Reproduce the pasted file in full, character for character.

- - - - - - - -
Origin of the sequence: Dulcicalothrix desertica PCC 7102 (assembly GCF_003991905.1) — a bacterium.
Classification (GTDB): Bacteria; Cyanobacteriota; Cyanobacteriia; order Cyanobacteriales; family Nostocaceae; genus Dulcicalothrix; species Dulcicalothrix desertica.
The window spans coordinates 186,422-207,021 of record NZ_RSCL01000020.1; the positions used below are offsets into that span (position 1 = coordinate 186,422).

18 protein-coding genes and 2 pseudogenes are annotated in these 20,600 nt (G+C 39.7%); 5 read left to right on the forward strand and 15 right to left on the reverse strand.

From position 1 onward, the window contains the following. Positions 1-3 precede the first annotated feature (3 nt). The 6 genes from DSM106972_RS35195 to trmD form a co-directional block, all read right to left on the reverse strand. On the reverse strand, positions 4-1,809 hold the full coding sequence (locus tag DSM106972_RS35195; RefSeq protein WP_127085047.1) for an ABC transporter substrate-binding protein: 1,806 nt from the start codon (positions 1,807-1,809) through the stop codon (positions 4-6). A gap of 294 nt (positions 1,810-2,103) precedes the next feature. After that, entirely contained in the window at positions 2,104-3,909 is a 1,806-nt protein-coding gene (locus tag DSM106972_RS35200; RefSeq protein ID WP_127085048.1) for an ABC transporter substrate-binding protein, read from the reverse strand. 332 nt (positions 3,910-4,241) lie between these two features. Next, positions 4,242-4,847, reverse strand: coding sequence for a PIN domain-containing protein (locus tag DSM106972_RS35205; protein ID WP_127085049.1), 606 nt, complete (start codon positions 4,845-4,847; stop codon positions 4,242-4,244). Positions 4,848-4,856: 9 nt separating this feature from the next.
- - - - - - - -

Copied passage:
Origin of the sequence: Dulcicalothrix desertica PCC 7102 (assembly GCF_003991905.1) — a bacterium.
Classification (GTDB): Bacteria; Cyanobacteriota; Cyanobacteriia; order Cyanobacteriales; family Nostocaceae; genus Dulcicalothrix; species Dulcicalothrix desertica.
The window spans coordinates 186,422-207,021 of record NZ_RSCL01000020.1; the positions used below are offsets into that span (position 1 = coordinate 186,422).

18 protein-coding genes and 2 pseudogenes are annotated in these 20,600 nt (G+C 39.7%); 5 read left to right on the forward strand and 15 right to left on the reverse strand.

From position 1 onward, the window contains the following. Positions 1-3 precede the first annotated feature (3 nt). The 6 genes from DSM106972_RS35195 to trmD form a co-directional block, all read right to left on the reverse strand. On the reverse strand, positions 4-1,809 hold the full coding sequence (locus tag DSM106972_RS35195; RefSeq protein WP_127085047.1) for an ABC transporter substrate-binding protein: 1,806 nt from the start codon (positions 1,807-1,809) through the stop codon (positions 4-6). A gap of 294 nt (positions 1,810-2,103) precedes the next feature. After that, entirely contained in the window at positions 2,104-3,909 is a 1,806-nt protein-coding gene (locus tag DSM106972_RS35200; RefSeq protein ID WP_127085048.1) for an ABC transporter substrate-binding protein, read from the reverse strand. 332 nt (positions 3,910-4,241) lie between these two features. Next, positions 4,242-4,847, reverse strand: coding sequence for a PIN domain-containing protein (locus tag DSM106972_RS35205; protein ID WP_127085049.1), 606 nt, complete (start codon positions 4,845-4,847; stop codon positions 4,242-4,244). Positions 4,848-4,856: 9 nt separating this feature from the next.